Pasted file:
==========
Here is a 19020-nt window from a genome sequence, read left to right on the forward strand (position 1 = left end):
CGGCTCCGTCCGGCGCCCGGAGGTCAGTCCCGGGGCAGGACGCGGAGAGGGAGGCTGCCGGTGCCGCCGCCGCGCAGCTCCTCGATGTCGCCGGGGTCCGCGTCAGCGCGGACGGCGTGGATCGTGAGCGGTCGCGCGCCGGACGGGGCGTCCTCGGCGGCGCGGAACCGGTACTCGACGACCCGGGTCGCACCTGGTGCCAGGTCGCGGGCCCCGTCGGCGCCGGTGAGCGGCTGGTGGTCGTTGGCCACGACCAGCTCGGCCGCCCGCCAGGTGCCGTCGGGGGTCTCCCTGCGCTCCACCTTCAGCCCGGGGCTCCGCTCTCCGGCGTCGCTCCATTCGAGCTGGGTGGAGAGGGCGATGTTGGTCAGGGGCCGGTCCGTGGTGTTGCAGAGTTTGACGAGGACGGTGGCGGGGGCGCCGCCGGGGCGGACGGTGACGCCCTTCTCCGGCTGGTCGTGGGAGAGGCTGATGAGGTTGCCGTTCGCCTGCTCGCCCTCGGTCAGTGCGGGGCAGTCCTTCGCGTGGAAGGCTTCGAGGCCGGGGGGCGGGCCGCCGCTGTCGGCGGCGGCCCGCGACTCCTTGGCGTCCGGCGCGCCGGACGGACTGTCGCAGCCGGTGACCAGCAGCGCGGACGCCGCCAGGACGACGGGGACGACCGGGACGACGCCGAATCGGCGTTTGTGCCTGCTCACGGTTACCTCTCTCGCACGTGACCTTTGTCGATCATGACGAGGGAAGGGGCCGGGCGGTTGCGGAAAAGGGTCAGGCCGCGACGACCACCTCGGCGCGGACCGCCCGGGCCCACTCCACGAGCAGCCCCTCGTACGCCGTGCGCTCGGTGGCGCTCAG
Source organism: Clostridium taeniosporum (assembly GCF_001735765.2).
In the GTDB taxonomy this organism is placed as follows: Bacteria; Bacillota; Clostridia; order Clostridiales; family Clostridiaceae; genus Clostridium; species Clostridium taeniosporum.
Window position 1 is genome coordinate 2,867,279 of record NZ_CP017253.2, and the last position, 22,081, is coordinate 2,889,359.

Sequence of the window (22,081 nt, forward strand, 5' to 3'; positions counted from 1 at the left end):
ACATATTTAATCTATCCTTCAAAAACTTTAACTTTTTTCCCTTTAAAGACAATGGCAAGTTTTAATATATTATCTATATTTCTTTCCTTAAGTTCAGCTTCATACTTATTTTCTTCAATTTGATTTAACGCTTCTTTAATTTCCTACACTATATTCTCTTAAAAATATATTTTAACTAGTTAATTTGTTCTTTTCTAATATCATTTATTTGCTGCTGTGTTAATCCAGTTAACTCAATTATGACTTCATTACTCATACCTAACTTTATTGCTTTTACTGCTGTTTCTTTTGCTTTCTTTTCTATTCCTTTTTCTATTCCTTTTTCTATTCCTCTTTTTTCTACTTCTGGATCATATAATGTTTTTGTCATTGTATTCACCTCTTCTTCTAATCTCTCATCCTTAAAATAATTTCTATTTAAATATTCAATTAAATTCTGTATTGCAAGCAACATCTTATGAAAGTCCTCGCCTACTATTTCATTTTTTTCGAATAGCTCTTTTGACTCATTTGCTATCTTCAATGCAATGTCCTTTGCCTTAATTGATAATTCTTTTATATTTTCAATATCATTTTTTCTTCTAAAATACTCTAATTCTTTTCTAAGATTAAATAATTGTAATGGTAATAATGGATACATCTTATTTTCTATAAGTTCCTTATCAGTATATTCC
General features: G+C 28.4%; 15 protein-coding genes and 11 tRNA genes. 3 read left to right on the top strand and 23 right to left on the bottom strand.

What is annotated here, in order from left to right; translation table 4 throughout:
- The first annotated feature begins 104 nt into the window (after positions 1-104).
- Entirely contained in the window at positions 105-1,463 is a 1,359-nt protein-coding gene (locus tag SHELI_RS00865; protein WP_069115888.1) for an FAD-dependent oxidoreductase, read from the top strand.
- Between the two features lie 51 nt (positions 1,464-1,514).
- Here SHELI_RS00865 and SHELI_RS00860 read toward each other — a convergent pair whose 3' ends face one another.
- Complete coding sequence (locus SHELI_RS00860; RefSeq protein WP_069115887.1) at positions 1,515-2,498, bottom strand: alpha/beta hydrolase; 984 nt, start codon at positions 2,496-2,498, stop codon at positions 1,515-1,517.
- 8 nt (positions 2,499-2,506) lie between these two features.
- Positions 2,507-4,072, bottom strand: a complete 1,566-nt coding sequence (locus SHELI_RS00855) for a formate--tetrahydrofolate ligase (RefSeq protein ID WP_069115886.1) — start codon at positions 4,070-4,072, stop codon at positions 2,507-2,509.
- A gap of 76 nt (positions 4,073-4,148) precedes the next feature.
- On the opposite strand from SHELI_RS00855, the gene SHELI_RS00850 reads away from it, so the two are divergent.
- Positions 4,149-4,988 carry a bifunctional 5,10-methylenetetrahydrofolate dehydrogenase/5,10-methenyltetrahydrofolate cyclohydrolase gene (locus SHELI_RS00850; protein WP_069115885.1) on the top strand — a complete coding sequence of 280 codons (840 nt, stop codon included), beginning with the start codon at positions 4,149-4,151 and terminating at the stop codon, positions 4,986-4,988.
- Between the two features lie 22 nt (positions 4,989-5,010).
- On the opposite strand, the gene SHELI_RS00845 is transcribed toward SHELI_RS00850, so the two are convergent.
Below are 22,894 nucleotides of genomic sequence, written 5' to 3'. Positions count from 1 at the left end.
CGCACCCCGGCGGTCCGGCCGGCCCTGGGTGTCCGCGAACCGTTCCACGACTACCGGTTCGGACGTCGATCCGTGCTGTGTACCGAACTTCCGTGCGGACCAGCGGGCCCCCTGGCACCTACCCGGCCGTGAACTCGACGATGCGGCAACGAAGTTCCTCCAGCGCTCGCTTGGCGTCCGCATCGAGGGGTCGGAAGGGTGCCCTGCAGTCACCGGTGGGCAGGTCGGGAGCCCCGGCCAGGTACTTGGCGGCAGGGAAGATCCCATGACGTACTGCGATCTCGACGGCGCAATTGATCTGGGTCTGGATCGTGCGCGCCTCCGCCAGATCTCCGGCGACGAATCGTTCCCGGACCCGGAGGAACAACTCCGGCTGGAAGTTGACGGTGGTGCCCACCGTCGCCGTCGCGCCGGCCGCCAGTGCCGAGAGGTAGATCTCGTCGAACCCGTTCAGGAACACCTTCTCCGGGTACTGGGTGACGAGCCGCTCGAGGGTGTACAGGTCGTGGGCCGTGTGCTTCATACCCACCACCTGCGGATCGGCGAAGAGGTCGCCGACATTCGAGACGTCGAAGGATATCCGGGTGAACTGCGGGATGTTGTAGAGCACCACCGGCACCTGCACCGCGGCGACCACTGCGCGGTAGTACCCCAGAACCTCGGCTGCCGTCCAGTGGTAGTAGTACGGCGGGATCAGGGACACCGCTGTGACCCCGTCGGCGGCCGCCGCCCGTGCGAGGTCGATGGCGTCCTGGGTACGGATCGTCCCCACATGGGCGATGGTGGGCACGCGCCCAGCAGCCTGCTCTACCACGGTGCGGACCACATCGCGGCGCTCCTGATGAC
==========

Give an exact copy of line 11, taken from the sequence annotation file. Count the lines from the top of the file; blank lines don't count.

- Entirely contained in the window at positions 105-1,463 is a 1,359-nt protein-coding gene (locus tag SHELI_RS00865; protein WP_069115888.1) for an FAD-dependent oxidoreductase, read from the top strand.